For a perfect burger, I'd try an equal mix of sirloin, chuck and bison. Sirloin usually has really good flavor, although chuck does too. The bison is a richer flavor and makes a really good burger, but I don't suppose it's technically beef.

Our current beef is a Gnuersey Jersey cross bull who was grass fed and slaughtered at a little under two years old, I think it was. His name was 'Goofy' and he is pretty tasty. We get freezer beef when one of our farmer friends sends in his cattle to the slaughter house since he can't fit all the results in his freezer so if we buy a lot of it on the day it comes back, we get a great price on it.

Not sure if anyone else has access to folks who raise beef? Maybe something along the same line may work for you, too?
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Old 05-15-2019, 07:26 PM
 
9,653 posts, read 3,803,960 times
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Ground sirloin with a package of powdered french onion soup mix per two pounds meat.

And then, offer Hellman's organic spicy chipotle mayonnaise and spread it on the burger, not on the bun. Top cooked patties with purple onion rings and garden tomatoes.

Last edited by ClaraC; 05-15-2019 at 07:39 PM..
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Old 05-15-2019, 07:36 PM
EA
 
Location: Las Vegas
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Quote:
Originally Posted by beezle1 View Post
I love bison for burgers, if you can find it where you are.



Really good for sausage too.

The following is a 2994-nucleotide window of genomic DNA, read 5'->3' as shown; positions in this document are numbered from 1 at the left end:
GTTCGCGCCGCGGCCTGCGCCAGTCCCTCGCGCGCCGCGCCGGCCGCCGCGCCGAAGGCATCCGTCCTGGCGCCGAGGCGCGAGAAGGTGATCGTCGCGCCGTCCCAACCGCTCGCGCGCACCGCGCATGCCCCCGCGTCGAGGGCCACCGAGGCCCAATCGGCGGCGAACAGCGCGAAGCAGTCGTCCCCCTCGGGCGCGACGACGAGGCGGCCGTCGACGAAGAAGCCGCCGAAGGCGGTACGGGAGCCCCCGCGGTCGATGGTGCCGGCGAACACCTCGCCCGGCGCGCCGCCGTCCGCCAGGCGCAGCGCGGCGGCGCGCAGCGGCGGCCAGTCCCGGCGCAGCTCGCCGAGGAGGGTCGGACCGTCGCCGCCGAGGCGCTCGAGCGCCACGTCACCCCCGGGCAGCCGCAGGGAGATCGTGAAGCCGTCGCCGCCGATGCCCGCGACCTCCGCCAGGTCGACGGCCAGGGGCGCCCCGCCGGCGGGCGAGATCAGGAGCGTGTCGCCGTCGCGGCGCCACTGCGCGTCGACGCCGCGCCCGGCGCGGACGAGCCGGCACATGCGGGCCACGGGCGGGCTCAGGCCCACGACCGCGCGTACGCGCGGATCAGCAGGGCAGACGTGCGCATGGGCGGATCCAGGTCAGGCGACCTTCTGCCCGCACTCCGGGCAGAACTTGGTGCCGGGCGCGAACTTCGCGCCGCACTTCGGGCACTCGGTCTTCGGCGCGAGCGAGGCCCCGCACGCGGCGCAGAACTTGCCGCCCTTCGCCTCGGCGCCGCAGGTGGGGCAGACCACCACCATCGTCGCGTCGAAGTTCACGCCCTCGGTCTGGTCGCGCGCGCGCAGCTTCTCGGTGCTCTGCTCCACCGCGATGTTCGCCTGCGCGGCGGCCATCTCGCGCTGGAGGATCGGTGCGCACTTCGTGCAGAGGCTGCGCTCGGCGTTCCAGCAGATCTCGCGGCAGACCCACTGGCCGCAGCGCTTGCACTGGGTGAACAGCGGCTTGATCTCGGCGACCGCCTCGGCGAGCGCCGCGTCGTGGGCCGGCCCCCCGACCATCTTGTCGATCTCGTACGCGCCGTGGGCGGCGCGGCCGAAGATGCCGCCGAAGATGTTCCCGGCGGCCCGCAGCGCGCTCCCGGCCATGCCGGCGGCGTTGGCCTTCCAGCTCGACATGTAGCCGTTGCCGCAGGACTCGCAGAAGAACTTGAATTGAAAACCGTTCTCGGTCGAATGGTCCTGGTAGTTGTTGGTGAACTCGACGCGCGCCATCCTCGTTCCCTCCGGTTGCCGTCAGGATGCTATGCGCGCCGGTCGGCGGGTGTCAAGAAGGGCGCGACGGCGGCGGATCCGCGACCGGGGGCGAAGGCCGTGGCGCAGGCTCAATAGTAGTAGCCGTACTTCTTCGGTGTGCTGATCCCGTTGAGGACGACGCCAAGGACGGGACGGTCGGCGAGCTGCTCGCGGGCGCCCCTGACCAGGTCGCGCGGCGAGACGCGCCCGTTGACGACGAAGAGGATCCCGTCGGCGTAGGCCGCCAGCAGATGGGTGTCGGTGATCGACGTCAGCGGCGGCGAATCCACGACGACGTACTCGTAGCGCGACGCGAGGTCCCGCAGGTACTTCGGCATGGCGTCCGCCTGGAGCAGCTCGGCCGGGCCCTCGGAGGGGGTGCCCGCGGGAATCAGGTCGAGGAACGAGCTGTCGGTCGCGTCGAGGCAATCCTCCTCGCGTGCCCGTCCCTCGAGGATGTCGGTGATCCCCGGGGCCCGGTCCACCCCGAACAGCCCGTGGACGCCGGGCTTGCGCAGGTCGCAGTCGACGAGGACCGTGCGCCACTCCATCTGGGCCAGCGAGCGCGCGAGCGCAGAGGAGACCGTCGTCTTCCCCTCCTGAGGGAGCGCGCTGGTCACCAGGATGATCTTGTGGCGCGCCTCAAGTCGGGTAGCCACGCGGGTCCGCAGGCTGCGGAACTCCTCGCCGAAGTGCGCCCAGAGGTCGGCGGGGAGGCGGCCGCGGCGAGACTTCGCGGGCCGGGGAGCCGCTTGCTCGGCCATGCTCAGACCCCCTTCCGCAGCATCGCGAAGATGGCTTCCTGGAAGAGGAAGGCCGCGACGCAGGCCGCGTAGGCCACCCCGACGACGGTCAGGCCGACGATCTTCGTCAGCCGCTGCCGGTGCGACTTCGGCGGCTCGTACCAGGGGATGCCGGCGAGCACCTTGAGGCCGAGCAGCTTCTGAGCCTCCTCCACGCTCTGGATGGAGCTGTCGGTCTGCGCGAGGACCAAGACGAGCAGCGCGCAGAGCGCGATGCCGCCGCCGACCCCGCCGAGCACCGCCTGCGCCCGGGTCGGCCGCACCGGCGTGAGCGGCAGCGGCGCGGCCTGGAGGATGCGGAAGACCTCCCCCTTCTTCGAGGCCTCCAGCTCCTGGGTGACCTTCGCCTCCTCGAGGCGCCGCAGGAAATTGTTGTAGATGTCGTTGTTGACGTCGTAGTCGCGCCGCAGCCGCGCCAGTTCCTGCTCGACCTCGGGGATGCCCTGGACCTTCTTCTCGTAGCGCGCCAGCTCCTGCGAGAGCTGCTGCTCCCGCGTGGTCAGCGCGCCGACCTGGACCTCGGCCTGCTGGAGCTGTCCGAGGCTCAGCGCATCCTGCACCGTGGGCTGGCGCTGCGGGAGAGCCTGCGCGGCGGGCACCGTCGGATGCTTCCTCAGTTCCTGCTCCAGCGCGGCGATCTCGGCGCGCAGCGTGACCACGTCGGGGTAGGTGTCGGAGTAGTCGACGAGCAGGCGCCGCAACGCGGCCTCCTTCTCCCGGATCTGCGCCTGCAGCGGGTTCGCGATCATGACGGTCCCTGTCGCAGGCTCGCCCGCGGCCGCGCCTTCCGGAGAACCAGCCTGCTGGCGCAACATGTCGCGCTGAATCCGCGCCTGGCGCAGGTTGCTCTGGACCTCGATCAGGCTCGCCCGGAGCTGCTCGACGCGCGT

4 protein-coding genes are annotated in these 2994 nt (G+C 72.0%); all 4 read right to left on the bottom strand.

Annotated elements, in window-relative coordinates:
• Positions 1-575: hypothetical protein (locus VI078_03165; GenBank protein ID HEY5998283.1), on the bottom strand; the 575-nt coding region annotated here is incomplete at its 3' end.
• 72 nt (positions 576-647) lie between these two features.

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Old 05-15-2019, 08:22 PM
 
385 posts, read 82,514 times
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Quote:
Originally Posted by CCCyou View Post
80% sirloin ground with 20% bacon ends&pieces. Awesome Burger!
YUP!!!

I'll also chuck in (pun intended) venison trimmings and the occasional turkey thigh/drum (I smoke a lot of turkeys).

I'd stick with choice Sirloin or round, and add fat from bacon ends or rendered suet. I personally like a closer to 75/25 mix when I go with this route, and a thin patty that I double stack and grill for 1-2 mins per side at high heat.
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Old 05-16-2019, 07:13 AM
 
Location: Phoenix, AZ > Raleigh, NC
14,941 posts, read 18,710,405 times
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Quote:
Originally Posted by Cdarocks View Post
I agree about 80/20 chuck being the best for burgers. We buy it from our local meat market where it is ground fresh daily.
Fresh ground and never, ever frozen. DH was a butcher and owned his own shop and meat packing house and insists on 80/20 or 85/15.

Ironically, I just read this article a few days ago. https://www.cookscountry.com/how_tos/10886-burgers-101
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Old 05-18-2019, 08:24 AM
 
Location: South Tampa, Maui, Paris
2,725 posts, read 1,717,585 times
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Quote:
Originally Posted by JONOV View Post
My opinion is that when its ground into the burger, it makes little difference. Its kind of like buying a $100 bottle of fine Bourbon and then mixing it with Coca-Cola.

If you think Grass fed tastes better have at it. Traditionally a grass fed piece is going to have a lower grade because there's less fat.

"Prime," "Choice," or "Select" refer to the amount of marbling one would see in the steak. Marbling is the fat streaks. So, what difference does it make if its ground up?

Ground Chuck has to be 80-85% lean. Ground Round 85-90, Ground Sirloin 90-92% lean.

I think the important thing is to get it from someone that grinds it regularly onsite. I like Ground chuck. Any leaner and the burgers fall apart. Any fattier and the burgers shrink to nothing.


So are you saying that if I grind up a ribeye, or a Prime rib, that there is no difference between a ground ribeye or Prime rib and a ground shoulder?